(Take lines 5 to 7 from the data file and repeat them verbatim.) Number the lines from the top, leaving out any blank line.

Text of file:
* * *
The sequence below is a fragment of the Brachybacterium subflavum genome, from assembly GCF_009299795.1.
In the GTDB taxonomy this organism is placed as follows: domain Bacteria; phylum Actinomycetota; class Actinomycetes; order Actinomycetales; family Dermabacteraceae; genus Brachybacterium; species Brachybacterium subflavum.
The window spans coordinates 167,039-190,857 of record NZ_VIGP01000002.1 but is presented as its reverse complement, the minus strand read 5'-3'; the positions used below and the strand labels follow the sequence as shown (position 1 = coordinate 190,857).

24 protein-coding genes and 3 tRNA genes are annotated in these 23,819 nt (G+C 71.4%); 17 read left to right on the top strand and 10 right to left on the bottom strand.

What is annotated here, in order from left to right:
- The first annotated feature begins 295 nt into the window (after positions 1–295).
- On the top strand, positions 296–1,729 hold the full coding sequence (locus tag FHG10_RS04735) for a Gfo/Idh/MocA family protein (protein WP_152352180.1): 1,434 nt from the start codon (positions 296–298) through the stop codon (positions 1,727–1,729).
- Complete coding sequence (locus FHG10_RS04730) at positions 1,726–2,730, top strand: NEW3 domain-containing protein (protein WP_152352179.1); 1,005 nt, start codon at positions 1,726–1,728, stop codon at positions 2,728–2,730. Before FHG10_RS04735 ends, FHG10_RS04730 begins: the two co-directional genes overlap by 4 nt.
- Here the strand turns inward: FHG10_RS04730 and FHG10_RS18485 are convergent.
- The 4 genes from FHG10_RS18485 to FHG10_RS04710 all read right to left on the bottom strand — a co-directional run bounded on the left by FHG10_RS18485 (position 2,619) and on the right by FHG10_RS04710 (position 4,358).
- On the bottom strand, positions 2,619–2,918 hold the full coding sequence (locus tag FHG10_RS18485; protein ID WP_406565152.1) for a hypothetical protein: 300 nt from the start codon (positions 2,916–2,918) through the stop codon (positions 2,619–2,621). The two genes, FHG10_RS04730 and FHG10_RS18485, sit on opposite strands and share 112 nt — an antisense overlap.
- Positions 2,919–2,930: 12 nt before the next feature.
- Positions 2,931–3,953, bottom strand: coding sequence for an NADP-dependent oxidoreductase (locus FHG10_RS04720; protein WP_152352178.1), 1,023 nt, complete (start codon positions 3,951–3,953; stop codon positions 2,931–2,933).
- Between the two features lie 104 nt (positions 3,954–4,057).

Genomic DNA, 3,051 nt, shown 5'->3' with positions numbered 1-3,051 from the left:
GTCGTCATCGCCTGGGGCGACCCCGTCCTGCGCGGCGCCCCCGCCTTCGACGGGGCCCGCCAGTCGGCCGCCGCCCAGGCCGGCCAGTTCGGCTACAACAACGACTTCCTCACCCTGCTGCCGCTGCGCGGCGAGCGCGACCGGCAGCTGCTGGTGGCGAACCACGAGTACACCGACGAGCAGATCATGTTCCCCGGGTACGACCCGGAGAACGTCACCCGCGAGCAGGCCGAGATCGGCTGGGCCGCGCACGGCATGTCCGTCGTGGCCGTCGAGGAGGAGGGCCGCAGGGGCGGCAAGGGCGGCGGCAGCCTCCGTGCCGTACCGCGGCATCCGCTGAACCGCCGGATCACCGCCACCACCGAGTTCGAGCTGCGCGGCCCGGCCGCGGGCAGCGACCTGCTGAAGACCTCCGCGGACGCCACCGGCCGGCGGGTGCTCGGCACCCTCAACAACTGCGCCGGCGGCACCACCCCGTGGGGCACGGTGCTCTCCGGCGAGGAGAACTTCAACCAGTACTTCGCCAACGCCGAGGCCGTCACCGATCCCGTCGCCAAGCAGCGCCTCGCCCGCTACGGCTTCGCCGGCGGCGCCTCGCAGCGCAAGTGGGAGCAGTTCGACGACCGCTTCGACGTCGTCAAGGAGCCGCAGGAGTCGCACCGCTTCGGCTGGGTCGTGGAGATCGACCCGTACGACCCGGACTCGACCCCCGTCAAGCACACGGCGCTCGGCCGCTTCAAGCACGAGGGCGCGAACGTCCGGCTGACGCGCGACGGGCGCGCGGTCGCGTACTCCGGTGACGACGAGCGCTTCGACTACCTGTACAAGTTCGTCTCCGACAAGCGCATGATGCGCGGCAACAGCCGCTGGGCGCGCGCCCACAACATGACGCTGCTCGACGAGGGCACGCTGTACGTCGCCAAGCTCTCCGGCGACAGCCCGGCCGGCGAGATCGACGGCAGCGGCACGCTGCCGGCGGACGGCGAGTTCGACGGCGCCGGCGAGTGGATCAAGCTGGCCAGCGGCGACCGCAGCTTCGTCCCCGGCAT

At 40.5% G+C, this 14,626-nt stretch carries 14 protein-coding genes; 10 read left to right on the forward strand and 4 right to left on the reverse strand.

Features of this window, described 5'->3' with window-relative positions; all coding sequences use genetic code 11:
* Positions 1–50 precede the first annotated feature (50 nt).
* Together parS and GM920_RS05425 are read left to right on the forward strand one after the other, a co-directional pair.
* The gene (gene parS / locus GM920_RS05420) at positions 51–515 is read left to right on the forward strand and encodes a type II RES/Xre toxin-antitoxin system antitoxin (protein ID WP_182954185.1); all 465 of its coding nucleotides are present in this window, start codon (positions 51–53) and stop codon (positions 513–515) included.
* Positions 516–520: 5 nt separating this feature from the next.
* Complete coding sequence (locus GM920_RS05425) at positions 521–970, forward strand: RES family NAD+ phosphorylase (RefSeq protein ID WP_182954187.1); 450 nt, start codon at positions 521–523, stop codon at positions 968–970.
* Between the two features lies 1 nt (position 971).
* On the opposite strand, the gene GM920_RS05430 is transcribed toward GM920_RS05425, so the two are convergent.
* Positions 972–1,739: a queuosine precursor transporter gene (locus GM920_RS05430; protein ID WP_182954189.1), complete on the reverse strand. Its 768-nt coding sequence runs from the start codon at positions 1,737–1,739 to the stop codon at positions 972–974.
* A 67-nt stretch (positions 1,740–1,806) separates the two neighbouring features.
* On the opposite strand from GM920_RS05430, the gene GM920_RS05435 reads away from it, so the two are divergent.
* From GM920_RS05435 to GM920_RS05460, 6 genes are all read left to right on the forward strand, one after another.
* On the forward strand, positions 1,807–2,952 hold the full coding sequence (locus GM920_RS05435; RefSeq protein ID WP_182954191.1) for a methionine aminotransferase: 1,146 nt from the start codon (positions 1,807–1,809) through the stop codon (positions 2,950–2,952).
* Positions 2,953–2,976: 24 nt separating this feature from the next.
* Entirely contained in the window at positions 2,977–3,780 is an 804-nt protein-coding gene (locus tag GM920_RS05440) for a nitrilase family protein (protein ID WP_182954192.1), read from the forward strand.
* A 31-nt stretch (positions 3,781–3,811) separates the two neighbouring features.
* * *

What is annotated here, in order from left to right:
- The first annotated feature begins 295 nt into the window (after positions 1–295).
- On the top strand, positions 296–1,729 hold the full coding sequence (locus tag FHG10_RS04735) for a Gfo/Idh/MocA family protein (protein WP_152352180.1): 1,434 nt from the start codon (positions 296–298) through the stop codon (positions 1,727–1,729).